So now we wait.

The Senate is expected to vote on the nomination of Brett Kavanaugh to the United States Supreme Court some time over the weekend.

And the Jason Van Dyke murder trial for the shooting of Laquan McDonald has gone to the jury.

Two events that mesh together, and not just because they are reaching their climax at the same time.

OPINION

Both involve the intersection of justice and politics, obviously. Both have been churning social media like a washing machine gone berserk, as partisans argue and evaluate. Like the famous blind men running their hands over an elephant, everybody describes what they perceive before them, never suspecting that the conclusions they reach are based on where they were standing when they began their exploration.

Waiting is hard. The Kavanaugh hearings went on for only a few days, but transfixed the nation, with Christine Blasey Ford’s testimony creating a rippled national shock that for one moment seemed to cut through our national divide into warring camps. Then our division returned, like the metal man in Terminator II, reconstituting itself, the red eye winking to life, raging back in the afternoon with Kavanaugh’s angry, deeply partisan rebuttal that demonstrated his unsuitability for the court far more dramatically than the possibility of a drunken attack 36 years ago.

The Van Dyke trial has gathered steam for three years, since the release of the video cast a pall over Christmas 2015, and lit the fuse on the implosion of Rahm Emanuel’s mayorship. The jury might have delivered its verdict by the time you read this.

Protest outside Leighton Criminal Courthouse

A protest outside the Leighton Criminal Courts Building last month, as jury selection began in the murder trial of Chicago police officer Jason Van Dyke. | Scott Olson/Getty Images

Both situations pivot around figures of authority: Kavanaugh, a right-wing judge picked to push extremist positions like overturning Roe v. Wade, constraining voting rights, and unleashing the power of money to control even more than it does. Van Dyke, a cop, holding the power life or death in his hands, literally, working in a city with a national reputation for shootings and unsolved murders.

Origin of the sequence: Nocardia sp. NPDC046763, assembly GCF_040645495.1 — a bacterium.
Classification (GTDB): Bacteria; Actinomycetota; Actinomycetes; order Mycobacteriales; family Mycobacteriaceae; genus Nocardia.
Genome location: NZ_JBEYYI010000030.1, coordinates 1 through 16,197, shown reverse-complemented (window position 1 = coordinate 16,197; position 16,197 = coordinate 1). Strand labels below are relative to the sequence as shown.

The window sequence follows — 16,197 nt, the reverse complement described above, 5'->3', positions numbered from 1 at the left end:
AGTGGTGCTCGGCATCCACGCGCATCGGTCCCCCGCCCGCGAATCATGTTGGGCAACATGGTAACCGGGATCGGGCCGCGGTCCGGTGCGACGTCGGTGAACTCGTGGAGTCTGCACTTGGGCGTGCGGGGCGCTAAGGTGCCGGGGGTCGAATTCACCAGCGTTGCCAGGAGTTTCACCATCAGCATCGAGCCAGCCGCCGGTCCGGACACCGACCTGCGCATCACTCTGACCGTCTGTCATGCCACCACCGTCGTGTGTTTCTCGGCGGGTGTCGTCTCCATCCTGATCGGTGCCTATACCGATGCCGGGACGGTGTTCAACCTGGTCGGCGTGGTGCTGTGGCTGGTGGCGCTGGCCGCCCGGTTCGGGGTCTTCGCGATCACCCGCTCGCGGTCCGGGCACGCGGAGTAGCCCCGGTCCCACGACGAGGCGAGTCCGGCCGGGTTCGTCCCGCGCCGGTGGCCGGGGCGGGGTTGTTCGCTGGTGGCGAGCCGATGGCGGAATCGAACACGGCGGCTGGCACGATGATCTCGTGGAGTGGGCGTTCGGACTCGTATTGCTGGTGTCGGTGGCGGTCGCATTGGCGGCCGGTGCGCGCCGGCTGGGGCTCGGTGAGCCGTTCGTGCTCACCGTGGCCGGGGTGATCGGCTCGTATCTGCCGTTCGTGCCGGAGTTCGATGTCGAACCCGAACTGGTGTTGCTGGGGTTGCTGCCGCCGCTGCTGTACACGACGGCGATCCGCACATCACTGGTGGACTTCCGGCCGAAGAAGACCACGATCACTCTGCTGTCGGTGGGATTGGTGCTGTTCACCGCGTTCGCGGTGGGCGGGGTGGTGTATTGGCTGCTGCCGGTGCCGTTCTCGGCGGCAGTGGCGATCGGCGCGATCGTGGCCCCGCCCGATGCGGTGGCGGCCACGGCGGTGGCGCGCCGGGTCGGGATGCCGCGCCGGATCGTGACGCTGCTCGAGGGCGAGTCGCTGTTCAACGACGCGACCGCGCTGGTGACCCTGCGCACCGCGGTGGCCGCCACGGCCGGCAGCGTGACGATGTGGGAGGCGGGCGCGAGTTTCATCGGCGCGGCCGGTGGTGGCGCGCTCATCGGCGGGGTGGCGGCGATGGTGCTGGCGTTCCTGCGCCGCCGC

Waiting is frustrating. We want to know the answer to the riddle, the punchline to the joke (Not a word I use accidentally. I asked a bright young man whose opinion I respect his take on the Kavanaugh hearings. “Fun!” he replied, with sincere enthusiasm.)

It’s hard to handicap the outcome of either, and unnecessary. “We don’t have to argue about what’s going to happen; we can just wait,” as I like to say. Hope has a way of affecting our bookmaking. I like to fantasize that a few Republican senators see Kavanaugh’s twisted face, his obvious lies about his drinking, and don’t want him on the high court for the next 30 years. Not just for his radical right-wing thumb on the scales of justice. But by the corrupting presence of such a man. He’s a poisoned chalice.

Courage is in short supply on our national scene. The most likely outcome: he is waved in, the forgone conclusion all along.

Anti-Kavanaugh protest

A rally in Boston earlier this month urging senators to reject Judge Brett Kavanaugh’s nomination to the Supreme Court. | Scott Eisen/Getty Images

But even if he isn’t approved, so what? Sure, a rare victory for the shattered, leaderless Democrats. Then the next step: Trump moves his finger down the list of identical far-right judges and goes to the next name: Meet the new judge, same as the old judge.

So with Kavanaugh, it’s really lose-lose.

And for Van Dyke? You can never be certain with a jury. Charging a policeman performing his job, no matter how recklessly, with murder seems extreme. The city is convulsed either way. If he walks, then unrest is almost certain. Rev. Michael Pfleger has already called to shut the city down. If Van Dyke is found guilty, then the fellow cops who gathered in a protective knot around him will feel even more besieged and oppressed than they already do, which is saying a lot, and sulk in their station houses, insisting they can’t do their jobs if they’re expected not to empty all 16 rounds into a teenager as he lies dying in the street.

So call that a lose-lose too.

A lot of lose-lose going around lately. The underlying problems — the bone-deep sexism in one, the automatic racism in the other — moved our two protagonists, Kavanaugh and Van Dyke, like a pair of marionettes. It feels too easy, blaming them, as neither created any of this. They just showed up and did what they thought they were supposed to do.